4 Sample skyr and whey

Skyr and whey photo by Judy Darley

You’ll see skyr advertised all over Reykjavik. A protein-rich, calcium-packed yoghurt, it’s a tart, healthy snack that the Icelanders are crazy about. It was a staple long before ice cream made it to these shores, and is best served with a shot of whey.

We were served ours at a farm where the owner was lamenting her children’s preference for pizza over boiled sheep’s head, and our group’s feelings about skyr and whey was equally conflicted. Personally I found it invigoratingly sharp in flavour. I’m pretty sure that this is what Miss Muffet was really tucking into when that big ol’ spider sat down beside her, but at the time we were in Iceland there were no arachnids to be found, scared off by the chilly weather.

5 Respect the supernatural

Iceland National Park photo by Judy Darley

There’s a strong belief in elves, trolls and other creatures in Iceland – as our guide to the Golden Circle says, “10% believe, 10% don’t believe and 80% haven’t made their minds up either way but don’t want to risk upsetting them.”

The road we were on weaved rather more than necessary to avoid destroying three elven churches, while one field on the farm we visited is left unploughed so as not to upset the little folk. The rocks shown above are in the National Park and at certain angles in certain lights you can see the faces of trolls unlucky enough to still be outside when the sun rose and turned them to stone.

6 Feed carniverous horses

Icelandic horses photo by Judy Darley

These hardy little horses (don’t you dare call them ponies in front of an Icelander!) spend all winter outside and have long hairy coats to keep them from freezing. Legend has it that they’re extra small just like the local sheep because the vikings who brought them needed as much space as possible on their ships for wine.

Our tour guide had brought bread for us to feed them, and the moment they saw us their noses began waggling. Things got a bit rowdy as one made a lunge forwards and took my shoulder, then my wrist, in its jaws in search of treats. It’s possible he was ravenous rather than carnivorous, but I’m just glad I was wearing so much clothing! The horse on the left was the leader for this particular herd, hence his prime feeding position. They put up with a bit of petting, but really it’s all about the food, and with temperatures so low and no fresh grass to munch on, who can blame them?

7 Witness the geyser

Strokkur geyser, Iceland photo by Judy Darley

This was one of my favourite stops on our Golden Circle tour. Geysir, the famous phenomenon from which every geyser worldwide takes its name, is somewhat sleepy these days, erupting only every eight hours or so, and instead we visited his sibling, the far more active Strokkur.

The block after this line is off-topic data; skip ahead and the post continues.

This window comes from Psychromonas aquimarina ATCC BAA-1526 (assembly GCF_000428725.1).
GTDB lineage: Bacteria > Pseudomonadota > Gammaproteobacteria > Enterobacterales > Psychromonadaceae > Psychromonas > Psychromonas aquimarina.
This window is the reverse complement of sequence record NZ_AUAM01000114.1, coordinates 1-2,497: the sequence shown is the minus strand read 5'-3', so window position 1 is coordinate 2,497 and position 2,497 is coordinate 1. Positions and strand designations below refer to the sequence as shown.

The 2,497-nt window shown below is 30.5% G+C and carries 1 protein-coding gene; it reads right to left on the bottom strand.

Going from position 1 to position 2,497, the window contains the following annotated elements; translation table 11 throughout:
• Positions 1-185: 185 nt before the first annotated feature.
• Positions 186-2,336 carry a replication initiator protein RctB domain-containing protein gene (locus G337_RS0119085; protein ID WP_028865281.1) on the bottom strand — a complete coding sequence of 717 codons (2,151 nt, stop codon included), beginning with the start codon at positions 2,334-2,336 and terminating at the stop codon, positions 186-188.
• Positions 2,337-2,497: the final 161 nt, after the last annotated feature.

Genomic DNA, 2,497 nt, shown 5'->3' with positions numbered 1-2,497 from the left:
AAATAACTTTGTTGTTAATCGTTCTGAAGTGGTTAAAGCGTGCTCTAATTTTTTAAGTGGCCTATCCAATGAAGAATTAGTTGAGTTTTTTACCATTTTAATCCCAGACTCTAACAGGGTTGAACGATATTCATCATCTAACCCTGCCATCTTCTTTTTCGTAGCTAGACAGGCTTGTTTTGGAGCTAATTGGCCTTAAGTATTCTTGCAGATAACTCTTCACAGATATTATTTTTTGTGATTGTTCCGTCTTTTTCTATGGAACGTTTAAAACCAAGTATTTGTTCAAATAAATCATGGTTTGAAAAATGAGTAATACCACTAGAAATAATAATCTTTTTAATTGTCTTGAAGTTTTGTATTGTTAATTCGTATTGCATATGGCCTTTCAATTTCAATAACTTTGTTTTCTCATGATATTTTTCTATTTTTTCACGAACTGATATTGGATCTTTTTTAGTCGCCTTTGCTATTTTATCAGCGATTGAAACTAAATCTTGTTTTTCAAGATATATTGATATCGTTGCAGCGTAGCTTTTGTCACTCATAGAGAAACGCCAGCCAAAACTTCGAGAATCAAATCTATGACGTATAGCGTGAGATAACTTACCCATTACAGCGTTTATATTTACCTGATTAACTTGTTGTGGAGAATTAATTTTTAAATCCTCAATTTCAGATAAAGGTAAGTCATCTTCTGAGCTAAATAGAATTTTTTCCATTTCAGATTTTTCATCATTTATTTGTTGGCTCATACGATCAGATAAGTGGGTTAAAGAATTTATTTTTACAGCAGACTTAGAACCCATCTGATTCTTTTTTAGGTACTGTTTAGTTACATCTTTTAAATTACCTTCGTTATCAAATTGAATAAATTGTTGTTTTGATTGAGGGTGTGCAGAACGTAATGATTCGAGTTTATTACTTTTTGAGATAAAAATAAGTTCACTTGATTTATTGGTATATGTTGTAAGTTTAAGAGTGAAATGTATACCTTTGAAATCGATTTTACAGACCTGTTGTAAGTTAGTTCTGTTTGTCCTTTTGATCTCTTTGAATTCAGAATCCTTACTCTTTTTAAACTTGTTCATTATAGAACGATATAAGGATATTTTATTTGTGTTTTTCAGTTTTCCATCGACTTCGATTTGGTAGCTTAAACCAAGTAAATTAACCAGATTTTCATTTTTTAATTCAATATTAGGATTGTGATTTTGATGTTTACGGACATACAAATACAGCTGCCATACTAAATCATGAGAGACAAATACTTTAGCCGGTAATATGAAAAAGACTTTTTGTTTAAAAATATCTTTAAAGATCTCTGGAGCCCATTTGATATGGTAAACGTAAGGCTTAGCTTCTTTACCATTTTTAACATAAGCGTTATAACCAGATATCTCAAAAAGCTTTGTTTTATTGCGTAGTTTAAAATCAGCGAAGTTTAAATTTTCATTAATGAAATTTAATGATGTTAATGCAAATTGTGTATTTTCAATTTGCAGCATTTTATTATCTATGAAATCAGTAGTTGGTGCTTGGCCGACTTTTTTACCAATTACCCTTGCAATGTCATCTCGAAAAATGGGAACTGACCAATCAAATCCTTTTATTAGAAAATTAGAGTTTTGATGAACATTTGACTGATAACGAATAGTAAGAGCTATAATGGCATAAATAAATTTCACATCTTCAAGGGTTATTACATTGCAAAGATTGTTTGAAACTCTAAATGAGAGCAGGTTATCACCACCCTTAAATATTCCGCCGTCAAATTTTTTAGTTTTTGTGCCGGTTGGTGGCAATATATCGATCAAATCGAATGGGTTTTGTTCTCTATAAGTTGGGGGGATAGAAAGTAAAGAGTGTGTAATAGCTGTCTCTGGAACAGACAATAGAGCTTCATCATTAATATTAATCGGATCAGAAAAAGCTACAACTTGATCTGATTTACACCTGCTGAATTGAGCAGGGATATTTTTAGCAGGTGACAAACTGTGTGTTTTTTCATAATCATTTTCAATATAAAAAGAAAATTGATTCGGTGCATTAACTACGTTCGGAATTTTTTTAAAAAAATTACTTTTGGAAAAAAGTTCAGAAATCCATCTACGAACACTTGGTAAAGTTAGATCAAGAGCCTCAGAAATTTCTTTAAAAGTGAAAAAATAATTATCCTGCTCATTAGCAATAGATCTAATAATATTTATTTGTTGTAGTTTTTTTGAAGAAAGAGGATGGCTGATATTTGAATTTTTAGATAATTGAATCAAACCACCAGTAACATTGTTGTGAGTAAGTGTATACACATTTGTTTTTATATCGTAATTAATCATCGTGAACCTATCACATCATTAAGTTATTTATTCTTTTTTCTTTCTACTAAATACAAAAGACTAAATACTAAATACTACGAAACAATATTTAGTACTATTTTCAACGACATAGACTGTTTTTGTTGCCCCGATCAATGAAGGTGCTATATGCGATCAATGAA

From the carpark we strolled along paths surrounded by snow and geothermal springs, with vegetation flourishing in an abundance of vivid colours around boiling mud pools. Ahead we could see people gathering, and we upped our pace to join them as the geyser bubbled thoughtfully for a moment or two before leaping skywards and subsiding.

We were told that it would erupt every five to eight minutes, but the reality was more like three, so we stayed to watch it happen once more – in truth I could have remained for half an hour watching this spectacle! The best moment is when the water begins to heave as though some huge creature is ascending from the depths, and you know the drama is about to uncoil.

8 Admire the waterfalls

Gullfoss Falls Iceland photo by Judy Darley

Fissures in Iceland’s landmass allow for rivers to pour down in immense crescendoes. The most renowned is Gullfoss, Golden Falls, on the glacial river Hvítá. The roar of them, coupled with the glory of all that water thrashing down a 32-metre deep crevice almost numbs the senses. To grasp the scale of it, notice the tiny figures on the left of the picture above.

9 Take a dip in a thermal pool

Judy in the thermal baths, Reykjavik Iceland 2017 photo by Kirsten Darley

Of course, there are the famous ones (which shall not be named here), but these are really pricey and the only patronised by tourists. Instead, I recommend making like a local and heading to the city’s many thermal pools, which are wonderful. We opted for Sundhöllin, which was just a few minute’s walk from Hallgrímskirkja church and features a large, very deep pool, a sauna and two open air hot pools, one at 39°C and one at 42°C.